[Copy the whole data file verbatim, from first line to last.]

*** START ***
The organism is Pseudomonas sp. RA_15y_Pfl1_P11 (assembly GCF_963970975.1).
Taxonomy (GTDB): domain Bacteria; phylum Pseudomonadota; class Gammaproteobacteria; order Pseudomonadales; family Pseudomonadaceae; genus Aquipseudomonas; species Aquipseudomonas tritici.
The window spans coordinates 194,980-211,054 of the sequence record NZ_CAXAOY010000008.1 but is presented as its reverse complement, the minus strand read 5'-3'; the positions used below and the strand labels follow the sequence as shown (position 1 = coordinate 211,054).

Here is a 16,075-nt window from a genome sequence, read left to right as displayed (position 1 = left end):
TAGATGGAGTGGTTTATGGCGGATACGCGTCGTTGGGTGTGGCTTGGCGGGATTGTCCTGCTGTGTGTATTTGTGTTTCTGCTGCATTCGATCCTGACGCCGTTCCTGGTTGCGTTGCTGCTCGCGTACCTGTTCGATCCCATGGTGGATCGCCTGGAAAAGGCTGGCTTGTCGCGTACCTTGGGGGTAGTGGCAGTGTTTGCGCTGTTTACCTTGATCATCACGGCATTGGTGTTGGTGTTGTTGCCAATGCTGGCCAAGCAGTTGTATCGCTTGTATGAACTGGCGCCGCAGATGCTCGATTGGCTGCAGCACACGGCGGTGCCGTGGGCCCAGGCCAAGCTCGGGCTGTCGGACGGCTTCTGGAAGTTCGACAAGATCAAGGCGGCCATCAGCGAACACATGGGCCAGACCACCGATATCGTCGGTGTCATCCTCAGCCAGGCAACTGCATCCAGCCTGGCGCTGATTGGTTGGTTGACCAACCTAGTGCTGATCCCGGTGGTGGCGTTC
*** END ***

The organism is Pseudomonas sp. RA_15y_Pfl1_P11 (assembly GCF_963970975.1).
Taxonomy (GTDB): domain Bacteria; phylum Pseudomonadota; class Gammaproteobacteria; order Pseudomonadales; family Pseudomonadaceae; genus Aquipseudomonas; species Aquipseudomonas tritici.
The window spans coordinates 194,980-211,054 of the sequence record NZ_CAXAOY010000008.1 but is presented as its reverse complement, the minus strand read 5'-3'; the positions used below and the strand labels follow the sequence as shown (position 1 = coordinate 211,054).

Here is a 16,075-nt window from a genome sequence, read left to right as displayed (position 1 = left end):
TAGATGGAGTGGTTTATGGCGGATACGCGTCGTTGGGTGTGGCTTGGCGGGATTGTCCTGCTGTGTGTATTTGTGTTTCTGCTGCATTCGATCCTGACGCCGTTCCTGGTTGCGTTGCTGCTCGCGTACCTGTTCGATCCCATGGTGGATCGCCTGGAAAAGGCTGGCTTGTCGCGTACCTTGGGGGTAGTGGCAGTGTTTGCGCTGTTTACCTTGATCATCACGGCATTGGTGTTGGTGTTGTTGCCAATGCTGGCCAAGCAGTTGTATCGCTTGTATGAACTGGCGCCGCAGATGCTCGATTGGCTGCAGCACACGGCGGTGCCGTGGGCCCAGGCCAAGCTCGGGCTGTCGGACGGCTTCTGGAAGTTCGACAAGATCAAGGCGGCCATCAGCGAACACATGGGCCAGACCACCGATATCGTCGGTGTCATCCTCAGCCAGGCAACTGCATCCAGCCTGGCGCTGATTGGTTGGTTGACCAACCTAGTGCTGATCCCGGTGGTGGCGTTC